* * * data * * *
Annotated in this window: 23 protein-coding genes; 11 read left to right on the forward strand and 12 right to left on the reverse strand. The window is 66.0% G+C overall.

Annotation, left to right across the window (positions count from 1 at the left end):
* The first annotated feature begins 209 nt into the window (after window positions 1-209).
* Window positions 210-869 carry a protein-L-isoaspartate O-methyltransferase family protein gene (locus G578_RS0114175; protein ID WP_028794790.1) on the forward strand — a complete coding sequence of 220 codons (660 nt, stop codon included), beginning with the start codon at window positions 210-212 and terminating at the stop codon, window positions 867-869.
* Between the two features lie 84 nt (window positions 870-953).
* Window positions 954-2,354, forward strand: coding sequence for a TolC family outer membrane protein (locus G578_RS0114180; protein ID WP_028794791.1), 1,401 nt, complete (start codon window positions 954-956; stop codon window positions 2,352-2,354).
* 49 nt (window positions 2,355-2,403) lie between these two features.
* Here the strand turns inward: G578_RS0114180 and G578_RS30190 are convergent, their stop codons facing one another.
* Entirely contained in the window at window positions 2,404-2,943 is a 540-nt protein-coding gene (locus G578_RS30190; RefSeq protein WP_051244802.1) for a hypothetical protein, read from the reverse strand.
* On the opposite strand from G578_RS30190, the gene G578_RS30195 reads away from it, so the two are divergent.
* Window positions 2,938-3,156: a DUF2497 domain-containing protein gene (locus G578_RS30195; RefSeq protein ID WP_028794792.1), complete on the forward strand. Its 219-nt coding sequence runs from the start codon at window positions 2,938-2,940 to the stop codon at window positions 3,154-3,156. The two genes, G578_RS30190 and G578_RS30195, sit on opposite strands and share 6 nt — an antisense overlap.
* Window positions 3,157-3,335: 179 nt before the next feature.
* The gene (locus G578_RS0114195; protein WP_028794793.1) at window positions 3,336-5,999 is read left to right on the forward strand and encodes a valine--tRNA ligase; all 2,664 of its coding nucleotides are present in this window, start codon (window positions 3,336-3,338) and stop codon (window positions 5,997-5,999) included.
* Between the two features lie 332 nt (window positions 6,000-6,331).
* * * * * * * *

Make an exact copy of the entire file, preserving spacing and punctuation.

Annotated in this window: 23 protein-coding genes; 11 read left to right on the forward strand and 12 right to left on the reverse strand. The window is 66.0% G+C overall.

Annotation, left to right across the window (positions count from 1 at the left end):
* The first annotated feature begins 209 nt into the window (after window positions 1-209).
* Window positions 210-869 carry a protein-L-isoaspartate O-methyltransferase family protein gene (locus G578_RS0114175; protein ID WP_028794790.1) on the forward strand — a complete coding sequence of 220 codons (660 nt, stop codon included), beginning with the start codon at window positions 210-212 and terminating at the stop codon, window positions 867-869.
* Between the two features lie 84 nt (window positions 870-953).
* Window positions 954-2,354, forward strand: coding sequence for a TolC family outer membrane protein (locus G578_RS0114180; protein ID WP_028794791.1), 1,401 nt, complete (start codon window positions 954-956; stop codon window positions 2,352-2,354).
* 49 nt (window positions 2,355-2,403) lie between these two features.
* Here the strand turns inward: G578_RS0114180 and G578_RS30190 are convergent, their stop codons facing one another.
* Entirely contained in the window at window positions 2,404-2,943 is a 540-nt protein-coding gene (locus G578_RS30190; RefSeq protein WP_051244802.1) for a hypothetical protein, read from the reverse strand.
* On the opposite strand from G578_RS30190, the gene G578_RS30195 reads away from it, so the two are divergent.
* Window positions 2,938-3,156: a DUF2497 domain-containing protein gene (locus G578_RS30195; RefSeq protein ID WP_028794792.1), complete on the forward strand. Its 219-nt coding sequence runs from the start codon at window positions 2,938-2,940 to the stop codon at window positions 3,154-3,156. The two genes, G578_RS30190 and G578_RS30195, sit on opposite strands and share 6 nt — an antisense overlap.
* Window positions 3,157-3,335: 179 nt before the next feature.
* The gene (locus G578_RS0114195; protein WP_028794793.1) at window positions 3,336-5,999 is read left to right on the forward strand and encodes a valine--tRNA ligase; all 2,664 of its coding nucleotides are present in this window, start codon (window positions 3,336-3,338) and stop codon (window positions 5,997-5,999) included.
* Between the two features lie 332 nt (window positions 6,000-6,331).